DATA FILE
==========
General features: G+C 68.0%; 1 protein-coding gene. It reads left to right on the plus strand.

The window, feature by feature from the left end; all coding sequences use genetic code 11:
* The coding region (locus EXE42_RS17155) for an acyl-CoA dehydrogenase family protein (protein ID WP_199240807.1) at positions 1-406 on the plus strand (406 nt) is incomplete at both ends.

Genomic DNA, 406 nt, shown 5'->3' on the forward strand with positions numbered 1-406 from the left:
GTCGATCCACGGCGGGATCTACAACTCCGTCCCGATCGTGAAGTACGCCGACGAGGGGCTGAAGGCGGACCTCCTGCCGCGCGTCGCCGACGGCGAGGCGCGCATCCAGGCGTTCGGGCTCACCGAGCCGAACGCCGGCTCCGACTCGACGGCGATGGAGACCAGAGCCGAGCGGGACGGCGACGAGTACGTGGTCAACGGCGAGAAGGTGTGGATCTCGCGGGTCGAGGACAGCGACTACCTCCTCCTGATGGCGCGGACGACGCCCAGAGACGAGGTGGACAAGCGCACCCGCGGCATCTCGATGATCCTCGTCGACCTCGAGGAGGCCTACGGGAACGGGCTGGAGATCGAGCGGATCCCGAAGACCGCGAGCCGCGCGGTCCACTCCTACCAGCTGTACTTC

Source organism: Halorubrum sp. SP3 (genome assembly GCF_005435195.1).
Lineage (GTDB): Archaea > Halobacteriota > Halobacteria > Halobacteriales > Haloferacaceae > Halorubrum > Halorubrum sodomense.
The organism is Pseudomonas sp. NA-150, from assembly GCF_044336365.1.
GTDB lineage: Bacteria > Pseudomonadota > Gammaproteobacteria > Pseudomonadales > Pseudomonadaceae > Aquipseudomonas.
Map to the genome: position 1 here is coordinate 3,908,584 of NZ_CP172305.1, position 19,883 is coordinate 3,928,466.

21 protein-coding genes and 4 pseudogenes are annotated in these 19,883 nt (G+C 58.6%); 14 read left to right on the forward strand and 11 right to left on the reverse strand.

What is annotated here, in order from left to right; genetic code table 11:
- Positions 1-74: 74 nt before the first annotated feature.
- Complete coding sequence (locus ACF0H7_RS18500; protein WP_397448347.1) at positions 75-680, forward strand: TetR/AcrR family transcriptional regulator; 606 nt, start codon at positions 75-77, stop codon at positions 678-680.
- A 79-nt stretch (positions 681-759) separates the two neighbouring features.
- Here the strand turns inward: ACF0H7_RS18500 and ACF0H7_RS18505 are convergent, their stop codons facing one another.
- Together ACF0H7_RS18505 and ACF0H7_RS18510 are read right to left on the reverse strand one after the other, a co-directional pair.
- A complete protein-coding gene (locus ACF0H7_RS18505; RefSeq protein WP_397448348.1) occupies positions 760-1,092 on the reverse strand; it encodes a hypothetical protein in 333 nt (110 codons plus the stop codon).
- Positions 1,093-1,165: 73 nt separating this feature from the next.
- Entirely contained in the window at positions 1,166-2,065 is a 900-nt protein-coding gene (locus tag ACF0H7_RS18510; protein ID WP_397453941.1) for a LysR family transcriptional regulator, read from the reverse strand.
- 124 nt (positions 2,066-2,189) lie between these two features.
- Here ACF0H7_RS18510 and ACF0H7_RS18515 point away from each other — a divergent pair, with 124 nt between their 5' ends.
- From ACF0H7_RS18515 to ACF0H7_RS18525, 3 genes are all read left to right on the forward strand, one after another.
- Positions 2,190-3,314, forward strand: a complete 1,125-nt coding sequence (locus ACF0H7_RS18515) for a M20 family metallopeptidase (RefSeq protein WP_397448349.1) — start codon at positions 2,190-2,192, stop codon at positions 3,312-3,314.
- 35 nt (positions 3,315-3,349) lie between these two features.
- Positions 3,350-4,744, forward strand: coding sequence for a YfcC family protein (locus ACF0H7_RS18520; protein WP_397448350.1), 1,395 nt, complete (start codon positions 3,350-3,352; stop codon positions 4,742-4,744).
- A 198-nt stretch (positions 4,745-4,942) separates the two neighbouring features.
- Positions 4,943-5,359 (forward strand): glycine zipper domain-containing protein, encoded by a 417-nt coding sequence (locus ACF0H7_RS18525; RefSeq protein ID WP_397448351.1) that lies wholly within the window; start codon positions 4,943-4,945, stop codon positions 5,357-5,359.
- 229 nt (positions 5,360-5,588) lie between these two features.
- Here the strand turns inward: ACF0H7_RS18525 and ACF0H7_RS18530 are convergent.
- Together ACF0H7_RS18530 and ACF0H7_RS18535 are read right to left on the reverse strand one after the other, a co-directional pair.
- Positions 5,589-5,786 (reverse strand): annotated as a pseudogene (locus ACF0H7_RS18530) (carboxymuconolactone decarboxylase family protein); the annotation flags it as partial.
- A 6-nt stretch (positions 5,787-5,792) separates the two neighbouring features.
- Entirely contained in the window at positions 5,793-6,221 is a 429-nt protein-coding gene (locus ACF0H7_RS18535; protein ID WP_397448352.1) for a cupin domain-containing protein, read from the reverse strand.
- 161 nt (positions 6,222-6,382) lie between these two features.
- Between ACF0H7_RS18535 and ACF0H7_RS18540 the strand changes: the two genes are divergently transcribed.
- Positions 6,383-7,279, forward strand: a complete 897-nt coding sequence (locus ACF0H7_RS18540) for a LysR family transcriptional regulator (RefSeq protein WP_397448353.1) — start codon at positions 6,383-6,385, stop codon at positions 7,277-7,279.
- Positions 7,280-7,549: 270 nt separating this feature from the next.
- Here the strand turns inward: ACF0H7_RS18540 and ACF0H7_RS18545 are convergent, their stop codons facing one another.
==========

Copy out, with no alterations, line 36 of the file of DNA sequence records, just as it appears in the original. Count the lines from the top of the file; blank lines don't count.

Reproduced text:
- Between ACF0H7_RS18535 and ACF0H7_RS18540 the strand changes: the two genes are divergently transcribed.